A new analysis of out-of-work individuals by Martha Ross and Natalie Holmes of the Brookings Institution provides a new lens for understanding this diverse group of Americans. For example, the analysis finds that out-of-work young adults in some large cities and counties are nearly twice as likely to have worked in the past five years as similar adults elsewhere in the country.
The current analysis focuses on adults age 25-64 – the authors plan to release a report focusing on young adults aged 18-24 in October – but one of the major clusters that emerged is “young, less-educated, and diverse.” This cluster has a median age of 30 and is almost entirely made up of young adults age 25-34. (Full disclosure: I gave feedback on an early draft of this research.)
To create their clusters, Ross and Holmes first excluded populations unlikely to be looking for full-time employment: “traditional” students, individuals who retired early or are permanently out of the labor force due to disability, and stay-at-home parents. They then ran cluster analyses of the remaining out-of-work population in the 130 large cities and counties in the United States with at least 500,000 residents. Within each jurisdiction, out-of-work individuals were clustered according to age, income, recent work history, racial/ethnic group, disability status, English language proficiency, and other factors.
Between six and nine clusters per jurisdiction were identified, for 828 clusters across all jurisdictions. To allow for comparisons across jurisdictions, clusters were aggregated into “groups of groups.” One of these clusters, “young, less-educated, and diverse,” includes about 1.2 million young adults with a median age of 30 across the 130 large jurisdictions in the study. Only 52 percent report any work experience in the past five years. (The following and other facts can be found in the data appendix of the study, including for each jurisdiction in the study). Forty-six percent of the cluster are receiving SNAP, and average annual income is $30,753. Sixty-eight percent are black or Latino, and 35 percent are foreign-born (17 percent were born in Mexico). None has completed education beyond high school.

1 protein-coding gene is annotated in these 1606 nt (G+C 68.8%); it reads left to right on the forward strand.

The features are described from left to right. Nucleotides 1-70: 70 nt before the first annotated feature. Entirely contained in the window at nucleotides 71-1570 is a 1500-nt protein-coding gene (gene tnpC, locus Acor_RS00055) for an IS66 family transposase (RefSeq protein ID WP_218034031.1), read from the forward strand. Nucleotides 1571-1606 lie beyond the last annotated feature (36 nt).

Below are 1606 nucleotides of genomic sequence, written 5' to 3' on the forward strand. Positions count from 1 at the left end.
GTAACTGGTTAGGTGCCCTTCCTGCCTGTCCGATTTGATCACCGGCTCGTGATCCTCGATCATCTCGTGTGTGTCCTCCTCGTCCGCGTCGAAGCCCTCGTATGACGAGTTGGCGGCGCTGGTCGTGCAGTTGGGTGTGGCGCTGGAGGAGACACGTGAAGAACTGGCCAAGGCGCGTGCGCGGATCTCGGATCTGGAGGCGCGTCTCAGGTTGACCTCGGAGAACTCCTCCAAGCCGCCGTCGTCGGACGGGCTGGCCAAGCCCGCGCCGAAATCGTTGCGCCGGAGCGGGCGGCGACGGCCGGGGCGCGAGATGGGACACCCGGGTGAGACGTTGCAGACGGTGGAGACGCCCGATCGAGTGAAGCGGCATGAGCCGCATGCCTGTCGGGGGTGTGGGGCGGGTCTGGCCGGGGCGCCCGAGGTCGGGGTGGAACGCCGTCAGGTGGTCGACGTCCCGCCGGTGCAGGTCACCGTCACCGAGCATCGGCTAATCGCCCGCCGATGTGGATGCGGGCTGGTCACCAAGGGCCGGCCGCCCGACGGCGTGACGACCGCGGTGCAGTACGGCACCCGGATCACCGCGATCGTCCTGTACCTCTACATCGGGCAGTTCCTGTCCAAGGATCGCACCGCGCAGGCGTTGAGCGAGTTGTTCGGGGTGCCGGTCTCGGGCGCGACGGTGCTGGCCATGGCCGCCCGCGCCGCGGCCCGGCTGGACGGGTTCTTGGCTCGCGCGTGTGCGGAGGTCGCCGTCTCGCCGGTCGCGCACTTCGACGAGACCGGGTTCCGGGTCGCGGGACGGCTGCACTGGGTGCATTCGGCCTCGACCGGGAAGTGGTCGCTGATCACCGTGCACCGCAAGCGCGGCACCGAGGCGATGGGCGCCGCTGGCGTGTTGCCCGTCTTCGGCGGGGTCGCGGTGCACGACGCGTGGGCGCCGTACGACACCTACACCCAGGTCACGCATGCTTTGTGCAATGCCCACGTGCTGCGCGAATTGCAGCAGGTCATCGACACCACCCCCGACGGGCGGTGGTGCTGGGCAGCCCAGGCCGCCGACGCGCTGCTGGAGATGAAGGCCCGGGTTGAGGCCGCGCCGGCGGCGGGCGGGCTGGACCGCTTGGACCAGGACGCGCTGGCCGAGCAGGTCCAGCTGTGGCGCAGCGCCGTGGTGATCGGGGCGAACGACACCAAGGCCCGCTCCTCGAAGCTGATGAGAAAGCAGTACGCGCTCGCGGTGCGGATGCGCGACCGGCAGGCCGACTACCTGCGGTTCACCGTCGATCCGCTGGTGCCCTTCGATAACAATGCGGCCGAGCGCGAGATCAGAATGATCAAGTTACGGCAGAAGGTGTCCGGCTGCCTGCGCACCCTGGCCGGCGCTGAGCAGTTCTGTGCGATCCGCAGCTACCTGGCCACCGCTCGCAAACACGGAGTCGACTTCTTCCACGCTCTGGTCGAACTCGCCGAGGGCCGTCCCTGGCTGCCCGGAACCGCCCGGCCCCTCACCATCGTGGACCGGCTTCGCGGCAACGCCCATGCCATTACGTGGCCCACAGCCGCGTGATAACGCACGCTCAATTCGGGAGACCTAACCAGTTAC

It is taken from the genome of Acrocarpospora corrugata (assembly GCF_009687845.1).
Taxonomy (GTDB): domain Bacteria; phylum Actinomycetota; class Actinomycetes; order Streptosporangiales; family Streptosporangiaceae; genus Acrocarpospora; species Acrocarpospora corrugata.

Several characteristics of the “young, less-educated, and diverse” group related to family structure set them apart from the other out-of-work population clusters (see p. 12 of the full report):
- They are the least likely among the clusters to be married (35 percent);
- They are the most likely to be caring for children under 18 (45 percent); and
- They are by far the most likely to be caring for children under 6 (31 percent; the next most likely group is 22 percent).
These overall statistics obscure significant differences among jurisdictions. The below chart highlights 25 jurisdictions that have “young, less-educated, and diverse” clusters. Even though none of these young people are currently working, Hartford young people in this group are nearly twice as likely to have worked in the past five years as the “young, less-educated, and diverse” in Phoenix (75 percent and 38 percent, respectively). Similarly, 53 percent of Hartford youth in this group are categorized as unemployed, compared to 25 percent in Phoenix. Being categorized as unemployed means they’re available to work and have actively looked for work in the past four weeks, as opposed to those categorized as not in the labor force.
“Young, Less Educated, and Diverse” cluster in select jurisdictions, by work history in past 5 years
There are important limitations in research like this. First, Ross and Holmes note that their cluster analyses is “constructive” rather than “realist.” It’s meant to identify differences for the sake of description and analysis, not to propose that there are essential differences among these groups across all jurisdictions. Second, while the focus on jurisdictions with a population of more than 500,000 is necessary to achieve significant sample sizes through the American Community Survey data on which the study is based – and does include 48 percent of noninstitutionalized civilians aged 25-64 – it may obscure significant differences in less densely populated areas of the country.
Nonetheless, this analysis, and the accompanying fictionalized examples of individuals in each cluster, offers a unique new way of thinking about the out-of-work. The availability of jurisdiction-level analyses like this, and especially the youth-focused analysis out this fall, offers more ways to understand opportunity youth and introduce them to other audiences.
 Not all jurisdictions’ out-of-work population break down into the same clusters. For example, Manhattan does not show a high population of “young, less-educated, and diverse” youth; Manhattan young people who would part of this group in another jurisdiction are likely captured in the “less-educated prime age [age 25-54] people” cluster identified in the report. (I appreciate the help offered by Martha Ross, lead author of the report, in walking me through how to talk about this and some other aspects of her findings.)